Section 37(5) - The Public Interest
Section 37(5) of the FOI Act provides that access to the personal information of a third party may be granted where the public interest that the request should be granted outweighs the right to privacy of the individual to whom the information relates, or the grant of the request would benefit the person to whom the information relates.
The FOI Act itself recognises the public interest in ensuring the openness and accountability of public bodies. On the other hand, however, the language of section 37 and the Long Title to the FOI Act recognise a very strong public interest in protecting the right to privacy, which has a Constitutional dimension, as one of the un-enumerated personal rights under the Constitution. Accordingly, when considering section 37(5)(a), privacy rights will be set aside only where the public interest served by granting the request (and breaching those rights) is sufficiently strong to outweigh the public interest in protecting privacy.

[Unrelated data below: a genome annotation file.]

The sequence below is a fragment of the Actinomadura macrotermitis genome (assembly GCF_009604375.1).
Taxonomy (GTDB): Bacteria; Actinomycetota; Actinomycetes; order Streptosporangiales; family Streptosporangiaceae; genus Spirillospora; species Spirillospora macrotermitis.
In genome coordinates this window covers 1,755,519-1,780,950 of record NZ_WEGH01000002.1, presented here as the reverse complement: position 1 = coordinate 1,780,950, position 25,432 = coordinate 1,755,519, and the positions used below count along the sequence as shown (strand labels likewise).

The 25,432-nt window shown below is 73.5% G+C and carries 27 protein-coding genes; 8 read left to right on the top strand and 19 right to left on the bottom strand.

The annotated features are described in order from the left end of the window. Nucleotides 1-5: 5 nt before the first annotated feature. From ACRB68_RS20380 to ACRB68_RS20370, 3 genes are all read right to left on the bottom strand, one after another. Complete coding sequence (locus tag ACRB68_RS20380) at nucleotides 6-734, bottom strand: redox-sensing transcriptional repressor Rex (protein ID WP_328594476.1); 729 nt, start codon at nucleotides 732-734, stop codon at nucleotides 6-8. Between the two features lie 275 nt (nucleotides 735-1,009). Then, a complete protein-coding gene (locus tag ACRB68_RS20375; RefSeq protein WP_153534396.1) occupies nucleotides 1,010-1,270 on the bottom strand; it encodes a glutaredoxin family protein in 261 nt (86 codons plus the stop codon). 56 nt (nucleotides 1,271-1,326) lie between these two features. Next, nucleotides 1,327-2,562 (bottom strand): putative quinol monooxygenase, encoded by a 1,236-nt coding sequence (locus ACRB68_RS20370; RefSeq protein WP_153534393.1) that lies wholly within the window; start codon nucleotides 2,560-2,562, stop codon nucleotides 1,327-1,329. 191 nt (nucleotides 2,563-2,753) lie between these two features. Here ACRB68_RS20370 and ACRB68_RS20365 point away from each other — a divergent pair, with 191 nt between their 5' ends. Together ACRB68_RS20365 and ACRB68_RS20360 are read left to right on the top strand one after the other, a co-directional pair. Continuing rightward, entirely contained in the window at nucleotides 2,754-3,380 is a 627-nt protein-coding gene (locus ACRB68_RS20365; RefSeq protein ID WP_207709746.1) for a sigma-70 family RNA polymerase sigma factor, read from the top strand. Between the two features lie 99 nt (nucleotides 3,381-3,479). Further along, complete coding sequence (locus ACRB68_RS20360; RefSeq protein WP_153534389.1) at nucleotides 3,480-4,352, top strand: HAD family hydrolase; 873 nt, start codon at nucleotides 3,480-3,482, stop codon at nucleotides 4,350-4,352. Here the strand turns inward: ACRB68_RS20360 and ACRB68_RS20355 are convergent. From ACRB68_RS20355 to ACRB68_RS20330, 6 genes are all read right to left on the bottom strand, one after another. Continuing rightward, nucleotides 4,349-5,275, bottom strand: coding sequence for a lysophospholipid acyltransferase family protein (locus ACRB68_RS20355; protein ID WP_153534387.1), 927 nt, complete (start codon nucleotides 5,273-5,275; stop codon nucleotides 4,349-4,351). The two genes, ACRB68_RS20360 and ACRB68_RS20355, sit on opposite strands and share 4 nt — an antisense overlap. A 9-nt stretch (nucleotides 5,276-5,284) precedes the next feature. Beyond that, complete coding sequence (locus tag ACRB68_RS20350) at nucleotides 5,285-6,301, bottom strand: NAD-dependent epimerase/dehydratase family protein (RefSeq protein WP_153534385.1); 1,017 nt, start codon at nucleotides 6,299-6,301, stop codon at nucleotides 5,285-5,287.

I do not consider that disclosing the remaining records, which I have described above, would serve the public interest in transparency around TUSLA. I believe that an invasion of privacy would occur if they were disclosed to the world at large, which is the effective result of releasing records under FOI. I do not consider that the public interest that the request should be granted outweighs the right to privacy of the third parties. I therefore find that section 37(5)(a) does not apply in the circumstances. It has not been argued that releasing the remaining records would benefit the people to whom the information relates and I find that section 37(5)(b) does not apply in the circumstances.
Having carried out a review under section 22(2) of the FOI Act, I affirm TUSLA’s decision to refuse access to the records, under sections 35(1)(a) and 37(1) of the FOI Act.
Section 24 of the FOI Act sets out detailed provisions for an appeal to the High Court by a party to a review, or any other person affected by the decision. In summary, such an appeal, normally on a point of law, must be initiated not later than four weeks after notice of the decision was given to the person bringing the appeal.